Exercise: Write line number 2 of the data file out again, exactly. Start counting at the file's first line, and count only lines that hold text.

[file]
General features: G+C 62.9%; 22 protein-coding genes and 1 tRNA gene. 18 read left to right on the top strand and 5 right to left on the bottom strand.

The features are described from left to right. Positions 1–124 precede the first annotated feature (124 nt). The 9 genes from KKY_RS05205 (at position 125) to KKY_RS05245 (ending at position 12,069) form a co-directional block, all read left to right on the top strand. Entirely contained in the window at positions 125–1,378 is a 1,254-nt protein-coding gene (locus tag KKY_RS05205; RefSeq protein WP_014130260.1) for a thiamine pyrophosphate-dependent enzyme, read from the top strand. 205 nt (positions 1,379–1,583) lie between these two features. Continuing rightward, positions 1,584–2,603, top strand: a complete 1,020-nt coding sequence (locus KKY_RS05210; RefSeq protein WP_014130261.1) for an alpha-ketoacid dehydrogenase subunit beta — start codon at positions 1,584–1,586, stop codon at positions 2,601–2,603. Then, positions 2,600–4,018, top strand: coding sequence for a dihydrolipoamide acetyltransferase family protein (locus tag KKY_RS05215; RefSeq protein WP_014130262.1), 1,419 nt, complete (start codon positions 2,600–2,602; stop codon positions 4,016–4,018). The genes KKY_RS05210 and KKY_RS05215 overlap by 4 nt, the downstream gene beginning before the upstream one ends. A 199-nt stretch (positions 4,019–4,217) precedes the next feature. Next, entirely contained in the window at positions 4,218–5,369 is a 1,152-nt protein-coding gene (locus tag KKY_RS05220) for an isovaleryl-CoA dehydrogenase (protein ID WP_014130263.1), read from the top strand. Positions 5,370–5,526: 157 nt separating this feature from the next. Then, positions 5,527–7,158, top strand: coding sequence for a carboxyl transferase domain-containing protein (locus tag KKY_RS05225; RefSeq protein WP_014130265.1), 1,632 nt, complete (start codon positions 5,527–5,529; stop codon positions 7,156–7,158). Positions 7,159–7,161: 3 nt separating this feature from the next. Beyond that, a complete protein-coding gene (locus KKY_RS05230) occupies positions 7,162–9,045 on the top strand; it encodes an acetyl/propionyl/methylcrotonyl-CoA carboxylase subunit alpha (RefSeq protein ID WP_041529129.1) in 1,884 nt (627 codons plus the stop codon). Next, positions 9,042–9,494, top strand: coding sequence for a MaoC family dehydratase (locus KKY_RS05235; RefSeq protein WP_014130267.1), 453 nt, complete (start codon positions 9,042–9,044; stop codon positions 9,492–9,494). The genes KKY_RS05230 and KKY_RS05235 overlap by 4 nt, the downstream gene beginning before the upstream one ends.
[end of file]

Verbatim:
The features are described from left to right. Positions 1–124 precede the first annotated feature (124 nt). The 9 genes from KKY_RS05205 (at position 125) to KKY_RS05245 (ending at position 12,069) form a co-directional block, all read left to right on the top strand. Entirely contained in the window at positions 125–1,378 is a 1,254-nt protein-coding gene (locus tag KKY_RS05205; RefSeq protein WP_014130260.1) for a thiamine pyrophosphate-dependent enzyme, read from the top strand. 205 nt (positions 1,379–1,583) lie between these two features. Continuing rightward, positions 1,584–2,603, top strand: a complete 1,020-nt coding sequence (locus KKY_RS05210; RefSeq protein WP_014130261.1) for an alpha-ketoacid dehydrogenase subunit beta — start codon at positions 1,584–1,586, stop codon at positions 2,601–2,603. Then, positions 2,600–4,018, top strand: coding sequence for a dihydrolipoamide acetyltransferase family protein (locus tag KKY_RS05215; RefSeq protein WP_014130262.1), 1,419 nt, complete (start codon positions 2,600–2,602; stop codon positions 4,016–4,018). The genes KKY_RS05210 and KKY_RS05215 overlap by 4 nt, the downstream gene beginning before the upstream one ends. A 199-nt stretch (positions 4,019–4,217) precedes the next feature. Next, entirely contained in the window at positions 4,218–5,369 is a 1,152-nt protein-coding gene (locus tag KKY_RS05220) for an isovaleryl-CoA dehydrogenase (protein ID WP_014130263.1), read from the top strand. Positions 5,370–5,526: 157 nt separating this feature from the next. Then, positions 5,527–7,158, top strand: coding sequence for a carboxyl transferase domain-containing protein (locus tag KKY_RS05225; RefSeq protein WP_014130265.1), 1,632 nt, complete (start codon positions 5,527–5,529; stop codon positions 7,156–7,158). Positions 7,159–7,161: 3 nt separating this feature from the next. Beyond that, a complete protein-coding gene (locus KKY_RS05230) occupies positions 7,162–9,045 on the top strand; it encodes an acetyl/propionyl/methylcrotonyl-CoA carboxylase subunit alpha (RefSeq protein ID WP_041529129.1) in 1,884 nt (627 codons plus the stop codon). Next, positions 9,042–9,494, top strand: coding sequence for a MaoC family dehydratase (locus KKY_RS05235; RefSeq protein WP_014130267.1), 453 nt, complete (start codon positions 9,042–9,044; stop codon positions 9,492–9,494). The genes KKY_RS05230 and KKY_RS05235 overlap by 4 nt, the downstream gene beginning before the upstream one ends.